Finca Adalgisa - Malbec 2011 - A beautiful, bold red that benefits from breathing, but does not have to be decanted. In other words, unlikely to have sediment, but decanting would help the wine open up.

Finca Adalgisa - Malbec 2011 - A beautiful, bold red that benefits from breathing, but does not have to be decanted. In other words, unlikely to have sediment, but decanting would help the wine open up.

So, the first thing we've determined is that if you know, or can reasonably assume, that a wine is going to have a sediment, then you should either use a decanter, or skip the last inch or so at the bottom of the bottle. Here are ways to determine that:

1) Is it red? Whites usually don't have enough extra particles floating in solution to form a significant sediment, so the only reason to use a decanter on a white would be to aerate it.

2) Do you know that the wine is unfiltered? There's a couple ways to determine this. The first is whether the producer tells you, generally as part of the marketing or label information. Many "natural wines," for instance, tout that they do not filter. The second is to know something about the region. More traditional regions often do not filter or fine (process by which tannins and other particles are removed or altered) their wines. The third is to see if whomever you're getting the wine from knows. Never be afraid to ask!  

3) How old is it? The older the wine, the more likely that it has sediment.

4) What is the grape or blend of grapes? Are they thick-skinned, like Cabernet Sauvignon or Malbec, or thin-skinned, like Pinot Noir or Nebbiolo? While all of these grapes can leave sediment, Cab and Malbec will leave more sooner. 

Ok, now that we've answered the question of whether you need a decanter, the next question is whether it's worth the expense. This depends on whether you drink the types of wines mentioned above, that would "throw a sediment." There's an aesthetic angle here as well: decanters are beautiful, so if you have the space, why not? You may not use it often, but when you do, at the very least it will be a conversation point. But for the purposes of aerating a wine, they are not necessary, as you will see below.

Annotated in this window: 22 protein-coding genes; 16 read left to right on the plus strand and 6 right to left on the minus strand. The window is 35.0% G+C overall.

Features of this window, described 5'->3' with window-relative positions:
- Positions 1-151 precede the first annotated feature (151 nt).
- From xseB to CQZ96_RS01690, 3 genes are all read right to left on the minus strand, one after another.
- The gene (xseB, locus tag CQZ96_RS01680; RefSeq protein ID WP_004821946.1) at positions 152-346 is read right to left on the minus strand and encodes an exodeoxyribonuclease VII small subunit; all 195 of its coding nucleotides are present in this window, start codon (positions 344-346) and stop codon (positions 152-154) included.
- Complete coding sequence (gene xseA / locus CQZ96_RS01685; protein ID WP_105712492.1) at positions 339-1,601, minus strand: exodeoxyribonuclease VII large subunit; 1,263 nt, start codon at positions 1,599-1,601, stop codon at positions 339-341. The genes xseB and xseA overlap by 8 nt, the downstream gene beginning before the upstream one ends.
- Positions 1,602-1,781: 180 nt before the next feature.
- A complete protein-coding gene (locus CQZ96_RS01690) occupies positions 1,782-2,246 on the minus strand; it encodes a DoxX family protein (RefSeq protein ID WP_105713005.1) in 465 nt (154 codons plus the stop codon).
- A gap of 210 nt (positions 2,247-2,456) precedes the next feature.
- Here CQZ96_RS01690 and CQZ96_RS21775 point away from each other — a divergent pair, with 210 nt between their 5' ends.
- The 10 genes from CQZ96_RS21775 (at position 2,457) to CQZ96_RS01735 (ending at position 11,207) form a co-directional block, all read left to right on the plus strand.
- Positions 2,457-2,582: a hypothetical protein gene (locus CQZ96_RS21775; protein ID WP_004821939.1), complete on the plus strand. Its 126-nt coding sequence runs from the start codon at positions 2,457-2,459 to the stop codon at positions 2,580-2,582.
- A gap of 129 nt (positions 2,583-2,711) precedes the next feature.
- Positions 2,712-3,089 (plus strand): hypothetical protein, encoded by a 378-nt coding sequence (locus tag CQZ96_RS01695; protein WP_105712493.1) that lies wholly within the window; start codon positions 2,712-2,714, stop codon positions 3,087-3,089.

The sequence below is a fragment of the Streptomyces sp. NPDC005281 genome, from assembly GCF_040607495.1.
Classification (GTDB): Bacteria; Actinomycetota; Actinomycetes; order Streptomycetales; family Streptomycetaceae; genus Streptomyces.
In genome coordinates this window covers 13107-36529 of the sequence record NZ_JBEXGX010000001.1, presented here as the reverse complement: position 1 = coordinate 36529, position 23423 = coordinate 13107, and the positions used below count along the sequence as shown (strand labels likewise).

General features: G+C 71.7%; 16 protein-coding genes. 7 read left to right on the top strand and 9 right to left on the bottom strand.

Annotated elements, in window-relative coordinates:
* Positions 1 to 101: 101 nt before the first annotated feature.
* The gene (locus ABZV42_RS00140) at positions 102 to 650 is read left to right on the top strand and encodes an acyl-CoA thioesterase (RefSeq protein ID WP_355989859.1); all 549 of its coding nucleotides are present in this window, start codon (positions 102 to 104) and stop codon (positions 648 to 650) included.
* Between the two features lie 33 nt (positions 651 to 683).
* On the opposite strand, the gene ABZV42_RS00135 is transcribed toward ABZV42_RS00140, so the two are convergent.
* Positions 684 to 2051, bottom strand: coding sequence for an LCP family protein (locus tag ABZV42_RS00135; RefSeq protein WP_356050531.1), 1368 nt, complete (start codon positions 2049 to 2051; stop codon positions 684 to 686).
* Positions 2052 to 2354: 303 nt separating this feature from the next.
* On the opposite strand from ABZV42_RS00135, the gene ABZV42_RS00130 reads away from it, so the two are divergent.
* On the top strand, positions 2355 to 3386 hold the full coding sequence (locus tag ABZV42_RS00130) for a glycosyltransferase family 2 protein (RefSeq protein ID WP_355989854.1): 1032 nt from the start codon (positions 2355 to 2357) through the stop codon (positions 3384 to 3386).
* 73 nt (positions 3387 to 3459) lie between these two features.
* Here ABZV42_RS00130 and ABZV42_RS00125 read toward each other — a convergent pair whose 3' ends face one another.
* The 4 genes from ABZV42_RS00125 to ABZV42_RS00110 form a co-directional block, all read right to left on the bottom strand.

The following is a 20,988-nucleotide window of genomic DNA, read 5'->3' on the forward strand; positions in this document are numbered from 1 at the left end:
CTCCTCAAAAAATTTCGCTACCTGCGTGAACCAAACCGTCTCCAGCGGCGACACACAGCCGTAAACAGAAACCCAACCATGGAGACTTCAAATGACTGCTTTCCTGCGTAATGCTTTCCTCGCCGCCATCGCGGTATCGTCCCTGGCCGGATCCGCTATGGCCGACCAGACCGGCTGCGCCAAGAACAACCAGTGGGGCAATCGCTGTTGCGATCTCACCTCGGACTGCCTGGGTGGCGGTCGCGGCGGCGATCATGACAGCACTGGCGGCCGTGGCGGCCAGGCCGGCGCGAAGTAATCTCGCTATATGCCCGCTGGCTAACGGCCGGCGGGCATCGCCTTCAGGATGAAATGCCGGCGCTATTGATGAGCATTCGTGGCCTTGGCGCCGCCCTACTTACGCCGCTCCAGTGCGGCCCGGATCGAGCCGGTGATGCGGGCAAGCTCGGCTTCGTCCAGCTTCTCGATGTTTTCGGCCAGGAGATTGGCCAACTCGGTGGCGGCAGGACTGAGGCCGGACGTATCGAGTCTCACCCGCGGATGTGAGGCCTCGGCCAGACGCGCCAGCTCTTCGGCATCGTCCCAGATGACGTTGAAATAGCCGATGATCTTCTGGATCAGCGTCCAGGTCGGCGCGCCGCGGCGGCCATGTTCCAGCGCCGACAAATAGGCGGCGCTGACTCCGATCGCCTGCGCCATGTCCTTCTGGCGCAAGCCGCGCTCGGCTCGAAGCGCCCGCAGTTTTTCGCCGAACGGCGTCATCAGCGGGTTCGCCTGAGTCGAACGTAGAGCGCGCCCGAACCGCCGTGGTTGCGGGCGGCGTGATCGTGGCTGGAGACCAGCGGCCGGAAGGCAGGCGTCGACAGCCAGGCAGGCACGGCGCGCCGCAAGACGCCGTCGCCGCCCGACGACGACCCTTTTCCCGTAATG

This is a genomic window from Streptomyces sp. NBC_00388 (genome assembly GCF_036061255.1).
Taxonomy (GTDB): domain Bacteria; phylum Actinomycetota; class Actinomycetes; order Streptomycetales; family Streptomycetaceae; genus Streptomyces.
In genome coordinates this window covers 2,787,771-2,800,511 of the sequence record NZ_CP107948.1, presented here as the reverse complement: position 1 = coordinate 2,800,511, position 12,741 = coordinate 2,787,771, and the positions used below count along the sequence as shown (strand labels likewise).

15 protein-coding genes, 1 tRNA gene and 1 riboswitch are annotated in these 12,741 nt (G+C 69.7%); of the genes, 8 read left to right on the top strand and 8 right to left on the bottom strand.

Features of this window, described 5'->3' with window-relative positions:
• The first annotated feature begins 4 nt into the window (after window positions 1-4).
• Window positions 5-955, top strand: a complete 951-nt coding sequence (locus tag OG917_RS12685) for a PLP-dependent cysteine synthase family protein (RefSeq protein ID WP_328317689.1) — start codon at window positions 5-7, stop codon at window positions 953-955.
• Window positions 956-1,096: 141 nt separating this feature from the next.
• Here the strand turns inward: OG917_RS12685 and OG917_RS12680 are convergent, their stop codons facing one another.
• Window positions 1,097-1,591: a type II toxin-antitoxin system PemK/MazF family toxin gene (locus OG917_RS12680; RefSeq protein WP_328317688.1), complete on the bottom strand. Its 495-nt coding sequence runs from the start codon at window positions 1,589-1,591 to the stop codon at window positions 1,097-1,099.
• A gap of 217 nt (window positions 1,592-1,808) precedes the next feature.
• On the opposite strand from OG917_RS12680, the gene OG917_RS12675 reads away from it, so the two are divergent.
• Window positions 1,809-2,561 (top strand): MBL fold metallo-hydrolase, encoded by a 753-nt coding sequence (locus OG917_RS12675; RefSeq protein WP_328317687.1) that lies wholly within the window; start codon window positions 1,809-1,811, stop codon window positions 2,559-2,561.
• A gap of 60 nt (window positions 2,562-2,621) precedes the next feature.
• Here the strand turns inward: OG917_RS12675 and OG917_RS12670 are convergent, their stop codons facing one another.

Viña Tondonia Rioja - 2004 - Likely to have sediment, and not so old as to be fragile, so decanting is preferred. This same wine in 15 years, you would want to research whether to decant as you may loose the bouquet by doing so, or throw off the wine's delicate structure.

Viña Tondonia Rioja - 2004 - Likely to have sediment, and not so old as to be fragile, so decanting is preferred. This same wine in 15 years, you would want to research whether to decant as you may loose the bouquet by doing so, or throw off the wine's delicate structure.

Now, on to the central question of when to aerate a wine, and how to do so! 

Many more wines will benefit from breathing than need to have sediment removed. This is why the term "decant" and the term "aerate" have come to mean nearly the same thing to most wine drinkers. Decanters expose so much of a wine to oxygen that using one is generally the best way for a wine to open up. In addition, many of the characteristics that make a wine throw a sediment over time are the same characteristics that can key you into the need to let a wine breathe. The biggest and most important exception is very old age. Some old wines absolutely need to breathe. Others, you run the risk of blowing off the bouquet, the formation of which was a major point of aging the wine in the first place. Paradoxically, the very wines that decanters were made for are not always the ones that should be put in one. Sometimes you really just need to sacrifice the dregs of the bottle.